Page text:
Our Architect Specialist role demands a tricky combination of technical prowess and relationship management; A resource who can add real tangible value to the Architects and Designers we interface with on our projects. After meeting Michael it was clear that his passion for the industry, sharpness and absence of ego made him a fit for our culture. However it was his mock AIA Presentation that affirmed Architect Specialist as the ideal role in which to apply his talents.
Michael is well-versed and formally trained in many of our key brand partners (Lutron, McIntosh Labs, Bowers & Wilkins, Control4.) More importantly, he shares Cloud9’s philosophy on technology: Excitement over it’s potential, balanced with a healthy dose of practicality; A bridge between the bleeding edge and everyday life.
Also, we can nerd out with him on speakers and control interfaces. He’ll fit right in.
We had the pleasure of chatting with Suchi Reddy of Reddymade Architecture & Design recently. She’s a risk-taker in the A&D field, and of particular interest to us was her drive to push new materials and their properties on projects. Her team in SoHo has conceived of and executed a wide gamut of projects across continents. Take a look at the highlights of our interview in the below video.
Both the most boring and most important part of the connected home. There are three ways to go:
Default: Whatever your Internet service provider gives you. All all-in-one box for wired and wireless Internet.
Mesh: A collection of small boxes that plug in around your home for stronger, more intelligent coverage.
Wired Mesh: A collection of small boxes each hard-wired to your Internet for even stronger more reliable coverage.
least tailored, weakest performance
Benefits: Easiest to set up and a single point of troubleshooting.
Challenges: A single broadcast point means weaker Wi-Fi the farther away you are. They typically run on default bandwidths, causing competition between neighbors.
Conclusion: Adequate for small spaces with one or two devices and no interference (we’ll cover interference later.)
medium tailored, medium performance
Benefits: Reasonably DIY, and most decisions happen seamlessly in the background (best frequencies to be on, hand-offs between nodes, etc.)
Challenges: Wireless repeaters only repeat the signal that makes it to them, so signal weakens with distance. Also, tech support tends to be very limited.
Conclusion: An impressively customizable solution for small to medium-sized homes with a modest number of connected devices.
Two of the most popular mesh network systems are Google Wifi and Eero. Both offer pretty advanced network settings, grant guest access without sharing your password, let you set bandwidth priority and parental controls. Both are easy to set up and use a really simple App. With a cheaper price and slightly more reliable performance, our preference goes to Google Wifi.
Benefits: Wiring your access points gives each the strongest connection to broadcast, no matter location. More advanced controls handle large numbers of devices elegantly, as well as the ability to log into each device individually for troubleshooting.
Challenges: Wiring takes away the ability to tweak locations later, calling for heat mapping ahead of time to determine where to place access points.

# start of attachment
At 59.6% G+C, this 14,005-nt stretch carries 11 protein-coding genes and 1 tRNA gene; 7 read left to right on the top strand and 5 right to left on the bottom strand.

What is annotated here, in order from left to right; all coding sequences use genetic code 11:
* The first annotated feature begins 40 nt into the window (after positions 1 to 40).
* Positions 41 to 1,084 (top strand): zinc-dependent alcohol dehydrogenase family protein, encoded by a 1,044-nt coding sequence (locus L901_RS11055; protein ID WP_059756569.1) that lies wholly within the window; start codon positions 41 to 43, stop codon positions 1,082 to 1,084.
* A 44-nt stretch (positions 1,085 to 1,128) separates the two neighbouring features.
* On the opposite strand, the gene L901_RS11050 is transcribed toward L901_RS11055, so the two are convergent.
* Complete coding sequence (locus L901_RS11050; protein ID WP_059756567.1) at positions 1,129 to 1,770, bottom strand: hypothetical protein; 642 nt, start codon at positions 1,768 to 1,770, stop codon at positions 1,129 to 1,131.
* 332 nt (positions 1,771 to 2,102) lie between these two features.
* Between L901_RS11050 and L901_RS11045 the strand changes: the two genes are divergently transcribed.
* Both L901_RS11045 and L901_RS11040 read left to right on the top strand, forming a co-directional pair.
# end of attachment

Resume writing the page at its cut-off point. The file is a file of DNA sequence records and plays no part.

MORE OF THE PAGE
Conclusion: The most powerful and reliable approach to home networking. Also the most expensive. Ideal for users with many connected devices or an intolerance for signal drops.
The two standards for wireless are 2.4 GHz and 5 GHz:
2.4 GHz: Longer distance but slower speeds.
5 GHz: Faster speeds but shorter distances.
2.4 GHz has been a standard for longer. The benefit is backward compatibility. The downside is it tends to get crowded (only 11 channels vs 23 on the 5 GHz range.)
The flaw with 5 GHz is that the higher frequency has trouble going through solid objects like walls and flooring.
The ideal setup is to make sure there are enough access points and run 5 GHz on all of them, while running 2.4 GHz separately for older devices.
Microwaves, baby monitors and cordless phones all run on the 2.4 GHz spectrum and can cause interference. Concrete, metal and mirror can cause major interference as well. Finally, nearby Wi-Fi networks on the same spectrum will be competing for bandwidth.
The ideal setup is to test your space ahead of time for potential issues and spread your access points strategically. Once installed, the system should scan and use the least populated spectrum.
Putting a router, repeater and wireless access point into the same chassis is convenient but flawed, as interference can occur within its own crowded internal components.
Think audio – Separate components (pre-amp, amplifier, turntable) can isolate vibrations and deliver cleaner sound than an all-in-one box. We find the all-in-one solution is sufficient for around 70% of homes.
For residences, we like Pakedge for its ability to group and prioritize categories of devices, and remedy issues remotely before they are noticed.
For commercial, we like Cisco Meraki for its granular control packaged in a clean interface, and for Cisco’s extremely fast reaction time to the last Wi-Fi breach.
We also prefer wireless access points that are powered over Ethernet, as running both power and Ethernet to each device can end up looking cluttered.